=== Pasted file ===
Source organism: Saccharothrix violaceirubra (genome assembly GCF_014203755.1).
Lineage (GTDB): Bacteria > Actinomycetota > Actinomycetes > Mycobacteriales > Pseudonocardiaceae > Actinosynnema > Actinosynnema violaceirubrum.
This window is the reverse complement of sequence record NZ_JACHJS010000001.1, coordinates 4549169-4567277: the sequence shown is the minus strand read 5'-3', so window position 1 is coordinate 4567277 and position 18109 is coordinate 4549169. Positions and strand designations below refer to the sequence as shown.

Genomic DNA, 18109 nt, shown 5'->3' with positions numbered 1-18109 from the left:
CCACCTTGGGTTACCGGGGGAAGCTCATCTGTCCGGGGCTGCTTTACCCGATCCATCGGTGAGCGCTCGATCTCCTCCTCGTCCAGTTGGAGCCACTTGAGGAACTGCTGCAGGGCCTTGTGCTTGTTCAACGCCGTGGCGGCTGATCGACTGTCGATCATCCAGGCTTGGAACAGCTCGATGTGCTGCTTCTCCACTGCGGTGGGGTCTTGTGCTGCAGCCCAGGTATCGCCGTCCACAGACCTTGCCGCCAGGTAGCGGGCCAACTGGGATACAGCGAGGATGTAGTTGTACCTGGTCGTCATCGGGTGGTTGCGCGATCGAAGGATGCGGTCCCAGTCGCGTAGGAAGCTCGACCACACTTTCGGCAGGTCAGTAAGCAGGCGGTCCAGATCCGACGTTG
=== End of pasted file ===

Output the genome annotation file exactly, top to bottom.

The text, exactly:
Source organism: Saccharothrix violaceirubra (genome assembly GCF_014203755.1).
Lineage (GTDB): Bacteria > Actinomycetota > Actinomycetes > Mycobacteriales > Pseudonocardiaceae > Actinosynnema > Actinosynnema violaceirubrum.
This window is the reverse complement of sequence record NZ_JACHJS010000001.1, coordinates 4549169-4567277: the sequence shown is the minus strand read 5'-3', so window position 1 is coordinate 4567277 and position 18109 is coordinate 4549169. Positions and strand designations below refer to the sequence as shown.

Genomic DNA, 18109 nt, shown 5'->3' with positions numbered 1-18109 from the left:
CCACCTTGGGTTACCGGGGGAAGCTCATCTGTCCGGGGCTGCTTTACCCGATCCATCGGTGAGCGCTCGATCTCCTCCTCGTCCAGTTGGAGCCACTTGAGGAACTGCTGCAGGGCCTTGTGCTTGTTCAACGCCGTGGCGGCTGATCGACTGTCGATCATCCAGGCTTGGAACAGCTCGATGTGCTGCTTCTCCACTGCGGTGGGGTCTTGTGCTGCAGCCCAGGTATCGCCGTCCACAGACCTTGCCGCCAGGTAGCGGGCCAACTGGGATACAGCGAGGATGTAGTTGTACCTGGTCGTCATCGGGTGGTTGCGCGATCGAAGGATGCGGTCCCAGTCGCGTAGGAAGCTCGACCACACTTTCGGCAGGTCAGTAAGCAGGCGGTCCAGATCCGACGTTG